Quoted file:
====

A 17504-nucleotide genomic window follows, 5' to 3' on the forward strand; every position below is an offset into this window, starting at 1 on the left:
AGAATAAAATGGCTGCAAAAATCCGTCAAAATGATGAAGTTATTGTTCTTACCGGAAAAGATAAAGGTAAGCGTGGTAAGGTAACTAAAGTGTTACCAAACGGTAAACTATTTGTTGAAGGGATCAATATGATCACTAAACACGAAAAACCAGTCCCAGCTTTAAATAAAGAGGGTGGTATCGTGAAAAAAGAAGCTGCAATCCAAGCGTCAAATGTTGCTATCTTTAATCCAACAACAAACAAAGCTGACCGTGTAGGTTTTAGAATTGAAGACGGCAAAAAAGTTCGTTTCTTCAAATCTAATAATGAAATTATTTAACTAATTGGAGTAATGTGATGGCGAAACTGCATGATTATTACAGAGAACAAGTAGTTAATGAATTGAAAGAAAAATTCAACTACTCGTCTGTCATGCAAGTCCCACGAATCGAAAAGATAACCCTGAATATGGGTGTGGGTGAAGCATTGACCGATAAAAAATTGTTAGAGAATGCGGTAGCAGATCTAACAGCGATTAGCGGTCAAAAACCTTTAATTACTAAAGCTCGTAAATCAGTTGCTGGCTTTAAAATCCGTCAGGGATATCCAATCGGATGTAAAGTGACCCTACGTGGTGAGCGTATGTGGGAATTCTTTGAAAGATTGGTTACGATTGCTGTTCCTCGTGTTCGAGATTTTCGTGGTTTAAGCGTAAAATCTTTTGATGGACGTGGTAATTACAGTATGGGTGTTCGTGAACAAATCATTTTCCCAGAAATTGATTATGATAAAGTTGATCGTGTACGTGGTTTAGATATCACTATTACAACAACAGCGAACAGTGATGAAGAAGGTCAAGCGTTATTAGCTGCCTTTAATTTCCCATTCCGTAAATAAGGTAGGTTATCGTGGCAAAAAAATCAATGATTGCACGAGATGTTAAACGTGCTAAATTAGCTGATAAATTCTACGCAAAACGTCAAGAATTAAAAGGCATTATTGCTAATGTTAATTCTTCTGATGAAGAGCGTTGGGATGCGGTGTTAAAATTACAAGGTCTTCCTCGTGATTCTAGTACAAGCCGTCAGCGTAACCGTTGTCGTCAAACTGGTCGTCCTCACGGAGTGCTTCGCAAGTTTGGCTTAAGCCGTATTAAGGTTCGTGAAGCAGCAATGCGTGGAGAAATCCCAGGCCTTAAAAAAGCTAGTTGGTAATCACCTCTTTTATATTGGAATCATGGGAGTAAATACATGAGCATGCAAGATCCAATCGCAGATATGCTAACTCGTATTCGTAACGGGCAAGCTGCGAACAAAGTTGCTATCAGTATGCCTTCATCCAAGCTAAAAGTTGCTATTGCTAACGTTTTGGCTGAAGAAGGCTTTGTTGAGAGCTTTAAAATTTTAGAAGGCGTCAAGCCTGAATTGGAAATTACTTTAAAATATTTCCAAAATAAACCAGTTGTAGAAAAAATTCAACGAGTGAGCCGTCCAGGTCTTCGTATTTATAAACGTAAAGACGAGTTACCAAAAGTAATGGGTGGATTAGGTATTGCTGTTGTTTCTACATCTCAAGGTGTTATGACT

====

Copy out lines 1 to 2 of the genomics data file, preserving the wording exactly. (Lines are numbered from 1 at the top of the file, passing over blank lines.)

A 17504-nucleotide genomic window follows, 5' to 3' on the forward strand; every position below is an offset into this window, starting at 1 on the left:
AGAATAAAATGGCTGCAAAAATCCGTCAAAATGATGAAGTTATTGTTCTTACCGGAAAAGATAAAGGTAAGCGTGGTAAGGTAACTAAAGTGTTACCAAACGGTAAACTATTTGTTGAAGGGATCAATATGATCACTAAACACGAAAAACCAGTCCCAGCTTTAAATAAAGAGGGTGGTATCGTGAAAAAAGAAGCTGCAATCCAAGCGTCAAATGTTGCTATCTTTAATCCAACAACAAACAAAGCTGACCGTGTAGGTTTTAGAATTGAAGACGGCAAAAAAGTTCGTTTCTTCAAATCTAATAATGAAATTATTTAACTAATTGGAGTAATGTGATGGCGAAACTGCATGATTATTACAGAGAACAAGTAGTTAATGAATTGAAAGAAAAATTCAACTACTCGTCTGTCATGCAAGTCCCACGAATCGAAAAGATAACCCTGAATATGGGTGTGGGTGAAGCATTGACCGATAAAAAATTGTTAGAGAATGCGGTAGCAGATCTAACAGCGATTAGCGGTCAAAAACCTTTAATTACTAAAGCTCGTAAATCAGTTGCTGGCTTTAAAATCCGTCAGGGATATCCAATCGGATGTAAAGTGACCCTACGTGGTGAGCGTATGTGGGAATTCTTTGAAAGATTGGTTACGATTGCTGTTCCTCGTGTTCGAGATTTTCGTGGTTTAAGCGTAAAATCTTTTGATGGACGTGGTAATTACAGTATGGGTGTTCGTGAACAAATCATTTTCCCAGAAATTGATTATGATAAAGTTGATCGTGTACGTGGTTTAGATATCACTATTACAACAACAGCGAACAGTGATGAAGAAGGTCAAGCGTTATTAGCTGCCTTTAATTTCCCATTCCGTAAATAAGGTAGGTTATCGTGGCAAAAAAATCAATGATTGCACGAGATGTTAAACGTGCTAAATTAGCTGATAAATTCTACGCAAAACGTCAAGAATTAAAAGGCATTATTGCTAATGTTAATTCTTCTGATGAAGAGCGTTGGGATGCGGTGTTAAAATTACAAGGTCTTCCTCGTGATTCTAGTACAAGCCGTCAGCGTAACCGTTGTCGTCAAACTGGTCGTCCTCACGGAGTGCTTCGCAAGTTTGGCTTAAGCCGTATTAAGGTTCGTGAAGCAGCAATGCGTGGAGAAATCCCAGGCCTTAAAAAAGCTAGTTGGTAATCACCTCTTTTATATTGGAATCATGGGAGTAAATACATGAGCATGCAAGATCCAATCGCAGATATGCTAACTCGTATTCGTAACGGGCAAGCTGCGAACAAAGTTGCTATCAGTATGCCTTCATCCAAGCTAAAAGTTGCTATTGCTAACGTTTTGGCTGAAGAAGGCTTTGTTGAGAGCTTTAAAATTTTAGAAGGCGTCAAGCCTGAATTGGAAATTACTTTAAAATATTTCCAAAATAAACCAGTTGTAGAAAAAATTCAACGAGTGAGCCGTCCAGGTCTTCGTATTTATAAACGTAAAGACGAGTTACCAAAAGTAATGGGTGGATTAGGTATTGCTGTTGTTTCTACATCTCAAGGTGTTATGACT